Common Name(s): Tulipwood
Scientific Name: Dalbergia decipularis (also Dalbergia frutescens)
Distribution: Northeastern Brazil
Tree Size: 20-30 ft (6-9 m) tall, less than 1 ft (.3 m) trunk diameter
Average Dried Weight: 60 lbs/ft3 (970 kg/m3)
Specific Gravity (Basic, 12% MC): .88, .97
Janka Hardness: 2,500 lbf (11,120 N)
Modulus of Rupture: No data available
Elastic Modulus: No data available
Crushing Strength: No data available
Shrinkage: Reported to be stable in use, with shrinkage rates likely similar to other rosewoods.
Color/Appearance: Heartwood is streaked with yellows, reds, oranges, and pinks. Color and figure can be highly variegated.
Grain/Texture: Pores are open and medium-sized. Grain is usually straight, with a fine texture.
Endgrain: Semi-ring-porous or ring-porous; very large earlywood pores grading down to medium latewood pores, sometimes arranged radially, very few to few; solitary and in radial multiples of 2-3; yellow and reddish heartwood deposits present; narrow rays not visible without lens, spacing fairly close; parenchyma diffuse-in-aggregates, vasicentric, unilateral, winged, and banded (marginal).
Rot Resistance: Reported as having a low decay resistance, although it is resistant to insect attack.
Workability: Tends to be difficult to work due to its high density; also has a blunting effect on cutters. Can be difficult to glue do to an abundance of natural oils and high density. Turns very well and takes a high polish.
Odor: Has a mild, fragrant odor when being worked.
Allergies/Toxicity: Although severe reactions are quite uncommon, rosewood in the Dalbergia genus, (such as Tulipwood), has been reported as a sensitizer. Usually most common reactions simply include eye, skin, and respiratory irritation. See the articles Wood Allergies and Toxicity and Wood Dust Safety for more information.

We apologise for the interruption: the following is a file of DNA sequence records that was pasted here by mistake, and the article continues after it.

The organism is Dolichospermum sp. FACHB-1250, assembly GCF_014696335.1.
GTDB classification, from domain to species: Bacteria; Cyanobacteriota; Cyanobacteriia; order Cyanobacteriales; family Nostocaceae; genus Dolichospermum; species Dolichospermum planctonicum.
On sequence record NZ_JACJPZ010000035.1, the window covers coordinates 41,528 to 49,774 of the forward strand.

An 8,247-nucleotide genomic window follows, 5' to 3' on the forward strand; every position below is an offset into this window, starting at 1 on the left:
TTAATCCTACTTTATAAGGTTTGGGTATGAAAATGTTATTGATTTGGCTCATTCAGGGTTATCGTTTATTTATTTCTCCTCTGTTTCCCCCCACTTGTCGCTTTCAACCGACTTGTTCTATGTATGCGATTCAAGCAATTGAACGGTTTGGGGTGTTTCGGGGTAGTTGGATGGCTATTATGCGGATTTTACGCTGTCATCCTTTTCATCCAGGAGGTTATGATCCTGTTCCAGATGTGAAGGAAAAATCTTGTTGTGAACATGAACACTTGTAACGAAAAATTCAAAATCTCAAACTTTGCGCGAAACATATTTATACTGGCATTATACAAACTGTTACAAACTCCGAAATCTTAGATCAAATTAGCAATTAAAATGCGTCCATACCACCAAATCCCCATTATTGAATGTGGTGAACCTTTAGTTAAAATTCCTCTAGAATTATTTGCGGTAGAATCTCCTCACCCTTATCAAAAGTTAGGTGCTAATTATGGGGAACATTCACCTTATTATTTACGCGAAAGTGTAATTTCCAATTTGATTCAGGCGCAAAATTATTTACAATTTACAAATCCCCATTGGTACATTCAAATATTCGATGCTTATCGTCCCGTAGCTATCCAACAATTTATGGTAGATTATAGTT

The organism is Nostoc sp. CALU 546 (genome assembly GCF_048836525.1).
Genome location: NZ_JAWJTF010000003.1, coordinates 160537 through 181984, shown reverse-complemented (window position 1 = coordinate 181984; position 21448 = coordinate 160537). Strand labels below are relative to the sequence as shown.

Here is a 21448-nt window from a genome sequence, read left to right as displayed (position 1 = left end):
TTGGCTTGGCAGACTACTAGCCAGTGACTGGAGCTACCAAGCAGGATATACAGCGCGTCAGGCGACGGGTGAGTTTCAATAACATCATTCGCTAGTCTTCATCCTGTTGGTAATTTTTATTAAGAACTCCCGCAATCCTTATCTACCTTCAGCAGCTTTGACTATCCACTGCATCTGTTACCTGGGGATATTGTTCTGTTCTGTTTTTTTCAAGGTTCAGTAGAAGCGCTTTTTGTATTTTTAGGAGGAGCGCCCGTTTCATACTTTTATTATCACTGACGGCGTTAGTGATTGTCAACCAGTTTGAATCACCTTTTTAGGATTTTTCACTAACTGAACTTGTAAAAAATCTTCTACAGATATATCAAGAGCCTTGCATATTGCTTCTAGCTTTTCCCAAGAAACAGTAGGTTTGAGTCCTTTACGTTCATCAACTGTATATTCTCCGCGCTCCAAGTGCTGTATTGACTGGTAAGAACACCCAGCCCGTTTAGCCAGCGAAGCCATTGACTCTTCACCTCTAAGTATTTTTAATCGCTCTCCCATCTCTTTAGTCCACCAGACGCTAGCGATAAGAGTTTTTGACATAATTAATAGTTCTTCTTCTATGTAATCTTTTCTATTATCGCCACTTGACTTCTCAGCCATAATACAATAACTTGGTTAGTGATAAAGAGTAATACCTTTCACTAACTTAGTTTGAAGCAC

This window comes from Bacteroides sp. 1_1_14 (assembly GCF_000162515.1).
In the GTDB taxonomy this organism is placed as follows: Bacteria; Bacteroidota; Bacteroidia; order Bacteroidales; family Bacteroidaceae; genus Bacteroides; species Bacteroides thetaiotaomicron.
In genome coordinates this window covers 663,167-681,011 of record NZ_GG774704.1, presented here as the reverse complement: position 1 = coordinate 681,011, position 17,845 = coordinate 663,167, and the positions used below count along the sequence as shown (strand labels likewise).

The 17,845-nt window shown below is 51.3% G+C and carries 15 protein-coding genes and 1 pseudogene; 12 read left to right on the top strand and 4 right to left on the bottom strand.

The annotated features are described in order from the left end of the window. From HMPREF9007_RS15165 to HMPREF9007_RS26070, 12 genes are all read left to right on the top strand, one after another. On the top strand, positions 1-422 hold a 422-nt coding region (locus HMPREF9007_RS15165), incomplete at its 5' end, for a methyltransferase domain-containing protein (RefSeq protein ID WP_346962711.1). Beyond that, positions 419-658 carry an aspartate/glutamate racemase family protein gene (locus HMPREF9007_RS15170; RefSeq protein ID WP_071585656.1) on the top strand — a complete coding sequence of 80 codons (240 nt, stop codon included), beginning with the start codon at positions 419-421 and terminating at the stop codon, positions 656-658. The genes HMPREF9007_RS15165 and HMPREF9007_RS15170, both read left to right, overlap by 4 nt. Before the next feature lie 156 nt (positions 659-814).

Pricing/Availability: Likely to be very expensive, and seldom available as boards. Tulipwood is most often seen as smaller turning stock, with its cost being on par with other scarce exotics in the Dalbergia genus.
Sustainability: Although Brazilian Tulipwood is not evaluated on the IUCN Red List of Threatened Species, it is listed on CITES appendix II under the genus-wide restriction on all Dalbergia species—which also includes finished products made of the wood.
Common Uses: Veneer, fine furniture, inlay, marquetry, musical instruments (percussion), and small turned objects.
Comments: Not to be confused with American Tulipwood, (more commonly referred to as Tulip Poplar or Yellow Poplar), Brazilian Tulipwood is considered a true rosewood in the Dalbergia genus.
Tulipwood is a stunningly beautiful hardwood which is in short supply. The tree itself is only found in a narrow geographical area, and it’s small enough to be considered a shrub: typically yielding very small and narrow boards. Because of these limitations, Tulipwood is generally reserved for very small specialty wood items and accent pieces.
- African Blackwood (Dalbergia melanoxylon)
- Amazon Rosewood (Dalbergia spruceana)
- Bois de Rose (Dalbergia maritima)
- Brazilian Rosewood (Dalbergia nigra)
- Burmese Blackwood (Dalbergia cultrata)
- Burmese Rosewood (Dalbergia oliveri)
- Cocobolo (Dalbergia retusa)
- East Indian Rosewood (Dalbergia latifolia)